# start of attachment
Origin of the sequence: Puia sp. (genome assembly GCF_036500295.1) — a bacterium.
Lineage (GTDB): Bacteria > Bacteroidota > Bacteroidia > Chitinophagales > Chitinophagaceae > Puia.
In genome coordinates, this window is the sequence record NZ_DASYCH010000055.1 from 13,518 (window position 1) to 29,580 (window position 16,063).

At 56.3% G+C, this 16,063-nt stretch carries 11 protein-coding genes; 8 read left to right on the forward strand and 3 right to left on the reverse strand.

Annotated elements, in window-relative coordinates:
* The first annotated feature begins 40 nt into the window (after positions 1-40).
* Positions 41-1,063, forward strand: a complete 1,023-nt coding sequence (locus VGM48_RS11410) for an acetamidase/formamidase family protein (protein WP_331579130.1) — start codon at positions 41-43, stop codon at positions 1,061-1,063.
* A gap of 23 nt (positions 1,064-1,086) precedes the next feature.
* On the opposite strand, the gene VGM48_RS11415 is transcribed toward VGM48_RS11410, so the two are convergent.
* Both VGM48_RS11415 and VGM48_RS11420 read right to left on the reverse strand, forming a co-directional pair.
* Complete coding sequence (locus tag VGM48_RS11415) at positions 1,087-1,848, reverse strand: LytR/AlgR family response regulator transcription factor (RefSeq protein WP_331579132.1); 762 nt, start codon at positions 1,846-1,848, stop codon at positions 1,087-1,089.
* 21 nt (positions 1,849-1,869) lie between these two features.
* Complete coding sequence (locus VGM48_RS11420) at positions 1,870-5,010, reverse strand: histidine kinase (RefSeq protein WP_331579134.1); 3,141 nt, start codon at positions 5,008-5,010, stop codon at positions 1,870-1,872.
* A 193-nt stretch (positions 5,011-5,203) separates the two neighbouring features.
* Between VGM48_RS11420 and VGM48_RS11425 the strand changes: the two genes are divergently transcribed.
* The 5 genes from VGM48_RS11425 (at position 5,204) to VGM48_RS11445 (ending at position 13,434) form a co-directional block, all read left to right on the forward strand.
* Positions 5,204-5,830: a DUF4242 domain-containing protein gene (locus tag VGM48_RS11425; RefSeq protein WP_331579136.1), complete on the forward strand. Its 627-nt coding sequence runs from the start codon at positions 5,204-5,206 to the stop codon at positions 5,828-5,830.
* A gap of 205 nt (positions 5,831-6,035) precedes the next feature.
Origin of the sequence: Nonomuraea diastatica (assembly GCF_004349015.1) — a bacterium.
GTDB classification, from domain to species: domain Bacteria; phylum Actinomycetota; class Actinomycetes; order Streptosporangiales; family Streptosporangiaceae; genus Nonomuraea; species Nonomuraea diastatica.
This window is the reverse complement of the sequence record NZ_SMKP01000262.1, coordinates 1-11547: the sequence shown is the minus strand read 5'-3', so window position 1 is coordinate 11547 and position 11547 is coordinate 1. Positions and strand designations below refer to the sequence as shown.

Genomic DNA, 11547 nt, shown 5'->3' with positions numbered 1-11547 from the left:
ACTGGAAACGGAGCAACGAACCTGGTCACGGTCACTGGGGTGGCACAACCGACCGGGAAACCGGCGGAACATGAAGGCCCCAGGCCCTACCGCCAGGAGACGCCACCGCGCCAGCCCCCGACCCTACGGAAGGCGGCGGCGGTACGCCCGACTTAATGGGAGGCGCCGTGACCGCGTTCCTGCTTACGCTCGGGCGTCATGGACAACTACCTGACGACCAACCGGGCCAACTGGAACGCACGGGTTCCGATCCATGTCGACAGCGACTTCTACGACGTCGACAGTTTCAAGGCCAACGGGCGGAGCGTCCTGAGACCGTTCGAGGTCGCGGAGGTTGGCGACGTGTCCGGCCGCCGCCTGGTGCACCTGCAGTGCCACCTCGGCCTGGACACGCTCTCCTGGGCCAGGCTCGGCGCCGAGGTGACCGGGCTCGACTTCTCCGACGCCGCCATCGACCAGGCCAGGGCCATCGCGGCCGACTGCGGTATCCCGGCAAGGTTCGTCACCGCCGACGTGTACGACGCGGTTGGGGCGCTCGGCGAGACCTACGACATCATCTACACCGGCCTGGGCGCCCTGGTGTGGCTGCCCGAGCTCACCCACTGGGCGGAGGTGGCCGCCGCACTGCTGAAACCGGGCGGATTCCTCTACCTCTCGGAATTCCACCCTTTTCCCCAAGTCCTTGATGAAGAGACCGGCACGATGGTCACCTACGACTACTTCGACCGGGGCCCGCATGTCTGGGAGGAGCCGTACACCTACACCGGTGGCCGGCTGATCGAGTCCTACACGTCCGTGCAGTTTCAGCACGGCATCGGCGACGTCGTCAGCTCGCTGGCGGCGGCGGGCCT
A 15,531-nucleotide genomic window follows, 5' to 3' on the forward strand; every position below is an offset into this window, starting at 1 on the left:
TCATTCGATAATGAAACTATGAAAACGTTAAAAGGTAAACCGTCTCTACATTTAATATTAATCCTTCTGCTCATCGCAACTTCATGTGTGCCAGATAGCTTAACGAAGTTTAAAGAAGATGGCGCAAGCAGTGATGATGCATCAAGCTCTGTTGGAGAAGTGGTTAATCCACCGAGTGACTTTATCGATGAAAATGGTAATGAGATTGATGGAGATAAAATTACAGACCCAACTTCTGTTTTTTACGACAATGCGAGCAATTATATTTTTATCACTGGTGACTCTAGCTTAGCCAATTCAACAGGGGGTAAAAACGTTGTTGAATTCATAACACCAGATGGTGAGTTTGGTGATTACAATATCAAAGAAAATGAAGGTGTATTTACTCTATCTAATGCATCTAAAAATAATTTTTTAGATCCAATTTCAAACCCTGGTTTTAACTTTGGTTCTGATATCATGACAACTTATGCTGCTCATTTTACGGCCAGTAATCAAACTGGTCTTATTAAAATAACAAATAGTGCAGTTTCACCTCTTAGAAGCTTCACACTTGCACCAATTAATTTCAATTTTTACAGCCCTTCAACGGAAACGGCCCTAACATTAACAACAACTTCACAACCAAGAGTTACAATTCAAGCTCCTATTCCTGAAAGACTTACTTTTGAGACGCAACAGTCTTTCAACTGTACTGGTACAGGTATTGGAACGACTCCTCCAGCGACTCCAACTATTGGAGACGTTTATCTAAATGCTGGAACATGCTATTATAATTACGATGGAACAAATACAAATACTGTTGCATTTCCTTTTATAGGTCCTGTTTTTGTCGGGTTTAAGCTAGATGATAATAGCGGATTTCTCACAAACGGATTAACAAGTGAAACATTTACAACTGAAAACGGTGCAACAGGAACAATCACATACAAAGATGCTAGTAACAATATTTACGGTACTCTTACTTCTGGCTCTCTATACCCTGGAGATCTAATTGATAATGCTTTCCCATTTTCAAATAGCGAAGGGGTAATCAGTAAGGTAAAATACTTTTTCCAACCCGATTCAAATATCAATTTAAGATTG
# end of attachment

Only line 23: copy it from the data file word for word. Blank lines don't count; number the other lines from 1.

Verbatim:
ACTGGAAACGGAGCAACGAACCTGGTCACGGTCACTGGGGTGGCACAACCGACCGGGAAACCGGCGGAACATGAAGGCCCCAGGCCCTACCGCCAGGAGACGCCACCGCGCCAGCCCCCGACCCTACGGAAGGCGGCGGCGGTACGCCCGACTTAATGGGAGGCGCCGTGACCGCGTTCCTGCTTACGCTCGGGCGTCATGGACAACTACCTGACGACCAACCGGGCCAACTGGAACGCACGGGTTCCGATCCATGTCGACAGCGACTTCTACGACGTCGACAGTTTCAAGGCCAACGGGCGGAGCGTCCTGAGACCGTTCGAGGTCGCGGAGGTTGGCGACGTGTCCGGCCGCCGCCTGGTGCACCTGCAGTGCCACCTCGGCCTGGACACGCTCTCCTGGGCCAGGCTCGGCGCCGAGGTGACCGGGCTCGACTTCTCCGACGCCGCCATCGACCAGGCCAGGGCCATCGCGGCCGACTGCGGTATCCCGGCAAGGTTCGTCACCGCCGACGTGTACGACGCGGTTGGGGCGCTCGGCGAGACCTACGACATCATCTACACCGGCCTGGGCGCCCTGGTGTGGCTGCCCGAGCTCACCCACTGGGCGGAGGTGGCCGCCGCACTGCTGAAACCGGGCGGATTCCTCTACCTCTCGGAATTCCACCCTTTTCCCCAAGTCCTTGATGAAGAGACCGGCACGATGGTCACCTACGACTACTTCGACCGGGGCCCGCATGTCTGGGAGGAGCCGTACACCTACACCGGTGGCCGGCTGATCGAGTCCTACACGTCCGTGCAGTTTCAGCACGGCATCGGCGACGTCGTCAGCTCGCTGGCGGCGGCGGGCCT